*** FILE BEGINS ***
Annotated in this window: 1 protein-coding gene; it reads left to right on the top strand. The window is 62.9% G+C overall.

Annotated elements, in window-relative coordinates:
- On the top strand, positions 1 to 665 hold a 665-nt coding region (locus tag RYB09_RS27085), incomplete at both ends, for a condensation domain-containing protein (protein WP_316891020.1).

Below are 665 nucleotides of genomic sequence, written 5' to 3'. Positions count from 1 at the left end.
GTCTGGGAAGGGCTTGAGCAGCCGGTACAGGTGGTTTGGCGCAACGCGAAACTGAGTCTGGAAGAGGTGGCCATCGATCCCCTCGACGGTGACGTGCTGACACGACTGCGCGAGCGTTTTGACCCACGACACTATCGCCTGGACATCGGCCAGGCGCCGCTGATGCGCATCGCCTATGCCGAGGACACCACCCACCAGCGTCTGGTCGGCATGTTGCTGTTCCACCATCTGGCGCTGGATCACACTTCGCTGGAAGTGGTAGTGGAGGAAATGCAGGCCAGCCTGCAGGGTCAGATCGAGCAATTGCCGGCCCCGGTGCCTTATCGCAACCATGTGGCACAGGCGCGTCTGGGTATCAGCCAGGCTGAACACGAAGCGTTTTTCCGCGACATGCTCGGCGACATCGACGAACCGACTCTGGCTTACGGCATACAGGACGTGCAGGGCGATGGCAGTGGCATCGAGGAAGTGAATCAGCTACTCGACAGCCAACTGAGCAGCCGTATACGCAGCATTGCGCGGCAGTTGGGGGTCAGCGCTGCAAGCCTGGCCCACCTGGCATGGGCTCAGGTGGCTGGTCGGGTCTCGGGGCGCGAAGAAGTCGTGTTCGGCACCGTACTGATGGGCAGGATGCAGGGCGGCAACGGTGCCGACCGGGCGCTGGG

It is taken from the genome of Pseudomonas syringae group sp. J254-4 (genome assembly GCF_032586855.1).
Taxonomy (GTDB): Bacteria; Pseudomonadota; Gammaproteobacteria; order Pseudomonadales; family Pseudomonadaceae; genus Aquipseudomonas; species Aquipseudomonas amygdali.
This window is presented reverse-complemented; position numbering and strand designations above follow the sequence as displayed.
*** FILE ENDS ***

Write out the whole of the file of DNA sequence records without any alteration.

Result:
Annotated in this window: 1 protein-coding gene; it reads left to right on the top strand. The window is 62.9% G+C overall.

Annotated elements, in window-relative coordinates:
- On the top strand, positions 1 to 665 hold a 665-nt coding region (locus tag RYB09_RS27085), incomplete at both ends, for a condensation domain-containing protein (protein WP_316891020.1).

Below are 665 nucleotides of genomic sequence, written 5' to 3'. Positions count from 1 at the left end.
GTCTGGGAAGGGCTTGAGCAGCCGGTACAGGTGGTTTGGCGCAACGCGAAACTGAGTCTGGAAGAGGTGGCCATCGATCCCCTCGACGGTGACGTGCTGACACGACTGCGCGAGCGTTTTGACCCACGACACTATCGCCTGGACATCGGCCAGGCGCCGCTGATGCGCATCGCCTATGCCGAGGACACCACCCACCAGCGTCTGGTCGGCATGTTGCTGTTCCACCATCTGGCGCTGGATCACACTTCGCTGGAAGTGGTAGTGGAGGAAATGCAGGCCAGCCTGCAGGGTCAGATCGAGCAATTGCCGGCCCCGGTGCCTTATCGCAACCATGTGGCACAGGCGCGTCTGGGTATCAGCCAGGCTGAACACGAAGCGTTTTTCCGCGACATGCTCGGCGACATCGACGAACCGACTCTGGCTTACGGCATACAGGACGTGCAGGGCGATGGCAGTGGCATCGAGGAAGTGAATCAGCTACTCGACAGCCAACTGAGCAGCCGTATACGCAGCATTGCGCGGCAGTTGGGGGTCAGCGCTGCAAGCCTGGCCCACCTGGCATGGGCTCAGGTGGCTGGTCGGGTCTCGGGGCGCGAAGAAGTCGTGTTCGGCACCGTACTGATGGGCAGGATGCAGGGCGGCAACGGTGCCGACCGGGCGCTGGG

It is taken from the genome of Pseudomonas syringae group sp. J254-4 (genome assembly GCF_032586855.1).
Taxonomy (GTDB): Bacteria; Pseudomonadota; Gammaproteobacteria; order Pseudomonadales; family Pseudomonadaceae; genus Aquipseudomonas; species Aquipseudomonas amygdali.
This window is presented reverse-complemented; position numbering and strand designations above follow the sequence as displayed.